New York may permanently expand voting by mail — something it tried on a wide scale for the first time this year — while also trying to reform its molasses-slow and opaque process for counting absentee ballots.
A proposed constitutional amendment would do away with the rule limiting absentee voting to people who are ill, have a physical disability or will be out of town on Election Day.
The proposal cleared one round of legislative approval in 2019. Senate Elections Committee Chair Zellnor Myrie said he is optimistic it will pass a second required round as soon as January, which would clear the way for the amendment to be put before voters in a referendum as soon as next fall.
“I think absentee ballot voting is very much a part of New York’s voting culture now,” Myrie said.
The proposal has strong bipartisan support: In 2019 it passed 136-9 in the Assembly and 56-5 in the Senate.
Supporters say the coronavirus pandemic has only generated more momentum.
If the amendment passes, it will be up to lawmakers to craft legislation improving a mail-voting system that was expanded in a hurry this year because of the pandemic, and has more than a few rough spots.
Historically, New York has only allowed a small slice of the public to vote by mail. This year, though, Gov. Andrew Cuomo allowed anyone with a valid registration to vote absentee, rather than risk virus exposure at a polling site.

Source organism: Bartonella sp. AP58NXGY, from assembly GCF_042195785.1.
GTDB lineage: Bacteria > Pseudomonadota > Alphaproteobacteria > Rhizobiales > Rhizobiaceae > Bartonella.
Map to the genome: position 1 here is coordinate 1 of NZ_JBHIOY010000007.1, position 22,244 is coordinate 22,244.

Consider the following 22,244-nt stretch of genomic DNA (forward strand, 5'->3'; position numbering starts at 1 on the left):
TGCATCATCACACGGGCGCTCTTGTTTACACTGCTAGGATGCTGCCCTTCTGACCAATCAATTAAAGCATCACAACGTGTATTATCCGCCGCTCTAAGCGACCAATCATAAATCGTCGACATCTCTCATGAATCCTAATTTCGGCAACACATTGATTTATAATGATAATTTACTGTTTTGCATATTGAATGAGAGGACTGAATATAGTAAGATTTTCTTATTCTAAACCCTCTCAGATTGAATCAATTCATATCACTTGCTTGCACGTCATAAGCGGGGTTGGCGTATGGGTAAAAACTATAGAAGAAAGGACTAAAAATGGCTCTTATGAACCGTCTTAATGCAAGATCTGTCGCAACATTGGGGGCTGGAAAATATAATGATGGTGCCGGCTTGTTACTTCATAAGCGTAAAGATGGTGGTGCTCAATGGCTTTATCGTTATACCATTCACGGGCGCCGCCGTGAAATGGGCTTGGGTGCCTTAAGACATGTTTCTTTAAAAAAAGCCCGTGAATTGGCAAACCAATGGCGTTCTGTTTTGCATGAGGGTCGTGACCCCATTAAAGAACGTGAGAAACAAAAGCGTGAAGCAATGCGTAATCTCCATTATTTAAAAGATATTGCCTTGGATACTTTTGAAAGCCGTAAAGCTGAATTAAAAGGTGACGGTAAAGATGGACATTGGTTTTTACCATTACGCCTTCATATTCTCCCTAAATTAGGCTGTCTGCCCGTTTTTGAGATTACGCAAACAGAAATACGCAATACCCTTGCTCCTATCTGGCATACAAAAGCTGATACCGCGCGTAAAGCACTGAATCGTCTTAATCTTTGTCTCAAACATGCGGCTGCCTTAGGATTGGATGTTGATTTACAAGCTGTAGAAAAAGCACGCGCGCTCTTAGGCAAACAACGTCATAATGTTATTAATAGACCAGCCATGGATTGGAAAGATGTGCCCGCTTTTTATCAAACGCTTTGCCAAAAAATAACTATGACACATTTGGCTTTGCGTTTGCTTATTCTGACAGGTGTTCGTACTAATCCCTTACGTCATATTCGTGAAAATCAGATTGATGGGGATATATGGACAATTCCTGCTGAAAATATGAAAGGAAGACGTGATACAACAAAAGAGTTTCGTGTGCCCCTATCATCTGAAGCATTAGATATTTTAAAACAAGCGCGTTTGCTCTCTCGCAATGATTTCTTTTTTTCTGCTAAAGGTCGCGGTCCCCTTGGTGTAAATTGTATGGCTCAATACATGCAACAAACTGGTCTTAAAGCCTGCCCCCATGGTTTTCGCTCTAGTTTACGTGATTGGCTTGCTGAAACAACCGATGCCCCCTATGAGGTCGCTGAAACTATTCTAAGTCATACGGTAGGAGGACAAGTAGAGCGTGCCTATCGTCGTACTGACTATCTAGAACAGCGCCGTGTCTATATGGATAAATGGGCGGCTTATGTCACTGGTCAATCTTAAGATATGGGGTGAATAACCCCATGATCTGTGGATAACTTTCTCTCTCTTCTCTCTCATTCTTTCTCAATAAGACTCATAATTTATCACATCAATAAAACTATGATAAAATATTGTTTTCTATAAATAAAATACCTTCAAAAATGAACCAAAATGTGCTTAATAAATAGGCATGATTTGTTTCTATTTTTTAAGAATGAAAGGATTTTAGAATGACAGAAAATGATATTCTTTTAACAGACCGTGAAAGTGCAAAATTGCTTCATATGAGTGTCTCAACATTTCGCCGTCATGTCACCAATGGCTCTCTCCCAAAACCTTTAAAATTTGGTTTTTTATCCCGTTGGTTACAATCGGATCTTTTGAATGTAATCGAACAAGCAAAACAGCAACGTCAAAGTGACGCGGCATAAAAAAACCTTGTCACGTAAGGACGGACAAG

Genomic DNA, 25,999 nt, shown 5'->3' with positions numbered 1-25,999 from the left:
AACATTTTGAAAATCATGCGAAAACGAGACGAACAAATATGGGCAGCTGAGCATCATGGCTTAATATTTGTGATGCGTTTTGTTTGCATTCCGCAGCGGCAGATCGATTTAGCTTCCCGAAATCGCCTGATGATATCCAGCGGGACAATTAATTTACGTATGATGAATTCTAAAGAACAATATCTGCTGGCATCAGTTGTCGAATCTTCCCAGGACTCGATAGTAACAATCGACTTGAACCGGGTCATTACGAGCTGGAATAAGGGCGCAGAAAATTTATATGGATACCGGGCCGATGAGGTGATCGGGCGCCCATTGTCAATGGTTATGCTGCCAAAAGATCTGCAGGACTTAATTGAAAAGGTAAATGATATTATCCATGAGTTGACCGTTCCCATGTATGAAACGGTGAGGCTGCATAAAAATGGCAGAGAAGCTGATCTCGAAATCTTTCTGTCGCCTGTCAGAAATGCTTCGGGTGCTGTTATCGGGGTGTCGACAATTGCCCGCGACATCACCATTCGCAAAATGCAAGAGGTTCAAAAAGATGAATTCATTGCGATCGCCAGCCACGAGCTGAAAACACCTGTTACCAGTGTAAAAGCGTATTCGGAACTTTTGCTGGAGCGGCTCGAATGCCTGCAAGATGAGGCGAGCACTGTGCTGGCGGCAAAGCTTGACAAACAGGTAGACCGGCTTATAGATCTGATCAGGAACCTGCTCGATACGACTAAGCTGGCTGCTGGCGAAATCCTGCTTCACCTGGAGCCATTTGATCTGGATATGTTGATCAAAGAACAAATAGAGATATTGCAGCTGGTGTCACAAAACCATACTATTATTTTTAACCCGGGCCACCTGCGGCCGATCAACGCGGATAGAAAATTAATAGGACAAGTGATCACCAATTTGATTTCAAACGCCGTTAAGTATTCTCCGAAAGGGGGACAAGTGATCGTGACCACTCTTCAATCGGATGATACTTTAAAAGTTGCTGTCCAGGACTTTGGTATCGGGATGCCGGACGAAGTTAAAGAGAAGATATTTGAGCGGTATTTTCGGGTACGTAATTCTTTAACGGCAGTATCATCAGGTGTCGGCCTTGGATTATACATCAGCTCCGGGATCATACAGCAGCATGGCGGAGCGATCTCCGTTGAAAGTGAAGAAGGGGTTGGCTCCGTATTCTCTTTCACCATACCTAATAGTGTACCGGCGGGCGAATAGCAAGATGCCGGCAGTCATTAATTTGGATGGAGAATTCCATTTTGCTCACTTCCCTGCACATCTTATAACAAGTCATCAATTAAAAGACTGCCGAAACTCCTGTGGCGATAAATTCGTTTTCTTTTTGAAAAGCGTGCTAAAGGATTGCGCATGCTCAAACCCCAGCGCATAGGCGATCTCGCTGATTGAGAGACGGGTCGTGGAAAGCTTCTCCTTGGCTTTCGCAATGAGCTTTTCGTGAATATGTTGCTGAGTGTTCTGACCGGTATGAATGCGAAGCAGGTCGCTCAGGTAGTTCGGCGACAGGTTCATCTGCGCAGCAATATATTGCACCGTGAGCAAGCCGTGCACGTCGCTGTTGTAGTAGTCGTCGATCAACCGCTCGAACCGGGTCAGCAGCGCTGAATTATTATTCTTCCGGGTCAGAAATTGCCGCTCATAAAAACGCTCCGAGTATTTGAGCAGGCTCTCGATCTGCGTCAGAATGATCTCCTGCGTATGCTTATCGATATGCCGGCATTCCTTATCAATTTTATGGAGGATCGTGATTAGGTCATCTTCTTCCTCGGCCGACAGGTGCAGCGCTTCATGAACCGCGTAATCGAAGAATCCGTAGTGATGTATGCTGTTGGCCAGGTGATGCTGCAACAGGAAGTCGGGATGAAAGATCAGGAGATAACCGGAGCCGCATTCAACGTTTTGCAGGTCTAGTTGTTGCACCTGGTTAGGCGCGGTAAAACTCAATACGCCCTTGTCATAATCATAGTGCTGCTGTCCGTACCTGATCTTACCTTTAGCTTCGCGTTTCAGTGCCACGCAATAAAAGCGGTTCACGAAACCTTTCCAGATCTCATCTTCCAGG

As a result, nearly 2 million people cast absentee ballots — more than 20% of total votes cast. That figure was praised by advocates of easy-access voting, but it also put enormous pressure on a tabulation system accustomed to handling only 4% of the vote in past elections.
More than three weeks after the last votes were cast, the results of some congressional and state legislative races remained unclear as votes continued to be tabulated.
And unlike Election Day results, which are released as they come in, some counties — and New York City’s Board of Elections — decided to keep their absentee counts a secret throughout the counting process.
The Assembly’s top Republican, Will Barclay, said he supported mail-in voting, but said the state needs to help counties implement better systems.
“Clearly the boards of elections were overwhelmed and probably need resources to deal with the amount of absentee ballots,” he said.
Voting rights and good government advocacy groups have called on New York to allow no-excuse absentee voting for over a decade.
New York’s practice of waiting until a week after the election to even begin counting absentee ballots is another reason for delayed results. Many other states allow elections officials to count absentee ballots as they come in.
“The frustration New York voters may have seeing other states counting so quickly is very understandable,” Myrie said.
New York would start tallying absentee ballots on Election Day under legislation sponsored by Senate Deputy Majority Leader Michael Gianaris, a Queens Democrat.